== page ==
Huawei started developing the HarmonyOS as a contingency plan due to uncertain political conditions between China and the US. Today, even though the situation is much calmer, there is still a small room for it to go in the wrong direction. Meanwhile, the Chinese giant has spared no effort in developing the operating system. Unlike other platforms, it is a universal system, ready to work on a wide variety of platforms.
In an article on GizmoChina, talking about Huawei’s Senior Global Product Manager’s conversation with a group of journalists explains the future of HarmonyOS. While a mobile phone transition is out of the question, the Chinese company is set to introduce its operating system on other platforms. Primarily, smartwatches. Huawei has recently launched the Huawei Watch GT based on the LiteOS. This LiteOS would be integrated into the HarmonyOS due to the platform’s Micro-Kernel. Therefore it is quite likely that a successor to the Watch GT could be running the HarmonyOS.
Another big platform that Huawei is aiming for is computers. With hopes to have HarmonyOS in all devices one day, as every company would do if it were in Huawei’s position, Huawei would be looking to push the operating system in computers too. While it would not be very sane to say that HarmonyOS would be replacing Microsoft’s Windows, there is way Huawei may still be able to gain some ground. Currently, Huawei computers are generally not on the budget side of things. Producing budget machines with HarmonyOS could pit these against the rising trend of Chromebooks. Of course, it would still not be that simple but this would be a start to create an all harmony eco-system.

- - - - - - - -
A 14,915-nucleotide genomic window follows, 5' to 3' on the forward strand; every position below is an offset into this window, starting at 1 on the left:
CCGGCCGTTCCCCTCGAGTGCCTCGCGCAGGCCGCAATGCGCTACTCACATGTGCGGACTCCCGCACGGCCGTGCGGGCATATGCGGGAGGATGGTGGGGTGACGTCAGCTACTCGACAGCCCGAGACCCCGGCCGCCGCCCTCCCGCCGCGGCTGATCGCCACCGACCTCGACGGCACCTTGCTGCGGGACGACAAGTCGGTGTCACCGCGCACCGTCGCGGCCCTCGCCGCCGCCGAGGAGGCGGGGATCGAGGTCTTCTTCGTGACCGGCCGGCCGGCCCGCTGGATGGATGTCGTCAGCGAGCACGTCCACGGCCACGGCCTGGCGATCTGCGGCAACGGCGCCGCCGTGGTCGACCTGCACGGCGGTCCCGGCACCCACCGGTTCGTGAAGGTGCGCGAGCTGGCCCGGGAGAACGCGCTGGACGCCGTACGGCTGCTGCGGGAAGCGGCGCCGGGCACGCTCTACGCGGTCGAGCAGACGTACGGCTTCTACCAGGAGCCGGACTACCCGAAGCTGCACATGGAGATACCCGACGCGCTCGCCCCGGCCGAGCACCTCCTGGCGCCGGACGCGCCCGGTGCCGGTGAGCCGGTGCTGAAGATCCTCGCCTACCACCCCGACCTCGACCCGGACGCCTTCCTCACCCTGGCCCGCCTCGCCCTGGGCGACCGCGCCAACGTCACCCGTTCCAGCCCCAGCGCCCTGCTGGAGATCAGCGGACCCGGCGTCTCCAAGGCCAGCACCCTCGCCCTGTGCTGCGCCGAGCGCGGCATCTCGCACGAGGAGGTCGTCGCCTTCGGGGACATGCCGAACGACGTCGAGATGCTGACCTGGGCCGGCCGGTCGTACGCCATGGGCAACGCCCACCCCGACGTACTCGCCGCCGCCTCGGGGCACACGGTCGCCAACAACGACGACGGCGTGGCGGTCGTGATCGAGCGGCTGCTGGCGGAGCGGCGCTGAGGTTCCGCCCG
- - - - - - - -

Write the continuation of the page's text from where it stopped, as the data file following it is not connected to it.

The article further goes in detail about the potential of the operating system. Since the operating system is set to span over a multitude of devices, going with these first would be quite smart: to build an ecosystem. Adjusting to the new platform would not be a big task either because of the system’s multi-language support and not to mention, the ability to be supported on different displays. This will boost HarmonyOS to be developed into car systems and more importantly, televisions. China is one of the largest producers when it comes to televisions. The company, TCL, comes in at 2nd globally, behind Samsung. Many television in the line either run FireTV OS or the company’s proprietary system. With time, if Huawei pushes its software in that direction, not only would it get attention outside China, but it would be a good way to “climatize” the users.